Thanks to a gentle nudge from Isabella Golightly in my blog comments, I've just realised it's been a whole month since I last blogged. Busy-ness all round here with children and work and what have you. It's also sports day/concert/Summer fete season, and the weeks seem to be flying by apace. So back to the camping thing I was rambling on about in my last post.


We camped. We pitched the tent, it didn't fall down on us in the night, we didn't lose any of the children, the sun shone all weekend, and, a small personal triumph, I managed to keep two pints of milk cool in my coolbag-within-a-coolbag setup for the entire weekend.


For our first excursion we tagged along with friends to a campsite in the Forest of Dean, a mere 25 minutes drive from home, so easily do-able on a Friday night after school. It was a nice length of trip for trying out camping for the first time, and we knew that if the worst came to the worst, we weren't far from home! But we didn't forget anything, there were no gale-force winds, just a blissful weekend of free-range children, general outdoorsiness, and eating a lot of food. 


 What I learned:
  • A good mother should not laugh when, just as she's finished saying, 'now careful you don't fall over the guy ropes', there's a huge thunk, and she turns to see her eldest lying on the ground almost winded, having tripped over said guy ropes. And she absolutely should not laugh when, just as she's dusting down the daughter, she reminds the son, 'now mind you don't trip over the guy ropes like your sister just did' only to hear another thunk and find her son spreadeagled on the ground with a bleeding lip. It turns out that I am not such a good mother.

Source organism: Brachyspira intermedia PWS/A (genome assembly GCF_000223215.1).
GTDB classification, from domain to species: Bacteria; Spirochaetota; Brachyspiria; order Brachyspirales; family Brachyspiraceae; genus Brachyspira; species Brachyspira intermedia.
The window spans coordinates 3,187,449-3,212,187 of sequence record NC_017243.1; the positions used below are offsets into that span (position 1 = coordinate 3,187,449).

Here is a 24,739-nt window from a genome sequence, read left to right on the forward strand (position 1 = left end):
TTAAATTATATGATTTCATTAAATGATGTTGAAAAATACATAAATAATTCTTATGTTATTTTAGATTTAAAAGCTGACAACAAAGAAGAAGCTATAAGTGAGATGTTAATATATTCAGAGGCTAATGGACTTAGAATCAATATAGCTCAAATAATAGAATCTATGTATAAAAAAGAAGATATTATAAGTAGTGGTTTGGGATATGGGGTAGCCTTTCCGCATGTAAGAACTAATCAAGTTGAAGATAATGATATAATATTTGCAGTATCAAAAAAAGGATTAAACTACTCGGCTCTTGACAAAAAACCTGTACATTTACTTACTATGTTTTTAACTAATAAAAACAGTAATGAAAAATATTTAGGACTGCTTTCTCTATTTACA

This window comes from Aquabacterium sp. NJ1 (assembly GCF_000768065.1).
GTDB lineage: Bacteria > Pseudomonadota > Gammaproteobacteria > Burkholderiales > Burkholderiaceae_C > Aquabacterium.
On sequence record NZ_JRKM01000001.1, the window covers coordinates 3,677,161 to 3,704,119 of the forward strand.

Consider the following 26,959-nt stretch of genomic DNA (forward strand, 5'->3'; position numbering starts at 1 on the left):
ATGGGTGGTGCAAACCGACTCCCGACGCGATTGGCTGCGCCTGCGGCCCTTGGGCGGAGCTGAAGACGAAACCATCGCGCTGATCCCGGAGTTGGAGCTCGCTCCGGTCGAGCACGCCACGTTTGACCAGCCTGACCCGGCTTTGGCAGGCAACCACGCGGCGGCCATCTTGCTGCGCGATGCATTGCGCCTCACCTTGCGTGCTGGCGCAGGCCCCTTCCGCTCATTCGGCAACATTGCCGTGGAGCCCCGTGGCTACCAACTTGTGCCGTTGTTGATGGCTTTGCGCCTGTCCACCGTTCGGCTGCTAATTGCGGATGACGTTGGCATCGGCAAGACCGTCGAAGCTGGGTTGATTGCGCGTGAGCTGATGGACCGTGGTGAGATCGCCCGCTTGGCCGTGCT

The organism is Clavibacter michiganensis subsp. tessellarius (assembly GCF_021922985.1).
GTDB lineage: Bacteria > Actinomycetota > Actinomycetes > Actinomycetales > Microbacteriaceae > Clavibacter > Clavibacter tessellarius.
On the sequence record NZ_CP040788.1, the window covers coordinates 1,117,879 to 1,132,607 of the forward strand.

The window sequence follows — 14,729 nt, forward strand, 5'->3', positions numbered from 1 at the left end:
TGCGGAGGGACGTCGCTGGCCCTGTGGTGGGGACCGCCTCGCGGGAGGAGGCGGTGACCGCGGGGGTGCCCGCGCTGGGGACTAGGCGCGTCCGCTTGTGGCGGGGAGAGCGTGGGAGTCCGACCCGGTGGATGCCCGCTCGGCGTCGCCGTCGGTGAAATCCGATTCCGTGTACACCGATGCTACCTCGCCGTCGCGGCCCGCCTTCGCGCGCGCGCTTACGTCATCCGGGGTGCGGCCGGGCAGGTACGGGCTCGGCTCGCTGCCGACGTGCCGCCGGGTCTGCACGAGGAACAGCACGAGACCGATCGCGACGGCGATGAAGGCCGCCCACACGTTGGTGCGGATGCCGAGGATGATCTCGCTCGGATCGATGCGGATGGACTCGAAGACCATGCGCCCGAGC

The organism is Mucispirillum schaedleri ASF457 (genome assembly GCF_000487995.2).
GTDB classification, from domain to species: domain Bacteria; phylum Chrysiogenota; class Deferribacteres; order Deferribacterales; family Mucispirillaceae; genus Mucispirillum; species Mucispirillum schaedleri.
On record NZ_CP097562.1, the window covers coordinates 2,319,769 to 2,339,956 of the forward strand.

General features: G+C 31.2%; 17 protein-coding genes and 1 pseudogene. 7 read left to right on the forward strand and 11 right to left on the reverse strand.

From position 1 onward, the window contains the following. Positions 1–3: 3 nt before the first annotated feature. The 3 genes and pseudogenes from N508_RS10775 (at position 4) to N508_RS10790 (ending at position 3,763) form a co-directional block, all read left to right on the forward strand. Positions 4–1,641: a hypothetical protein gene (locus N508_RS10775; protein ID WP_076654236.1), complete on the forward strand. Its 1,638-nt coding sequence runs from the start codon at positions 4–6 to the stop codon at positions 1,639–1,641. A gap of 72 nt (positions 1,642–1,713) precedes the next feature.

• Anything tastes nice when you cook it outdoors, even one-pan beans and bacon with unexpectedly-crispy fried eggs. It might not look elegant, but it tastes amazing. Best meals? Gnocchi with a jar of tomato sauce (ready in ten minutes if the gas stays lit, on which see below),  and campfire pizza made from wraps loaded with tomato and cheese and rolled up before being barbecued in foil. 
  • You can very easily cater for a family of five for a weekend with just a single gas ring, but it'll be a lot quicker if you have a windbreak to stop the gas from blowing out every five minutes.
  • Children can cope with late nights, early mornings and lots of fresh air, but it will probably catch up with them sooner or later.
 Post-camping impromptu snooze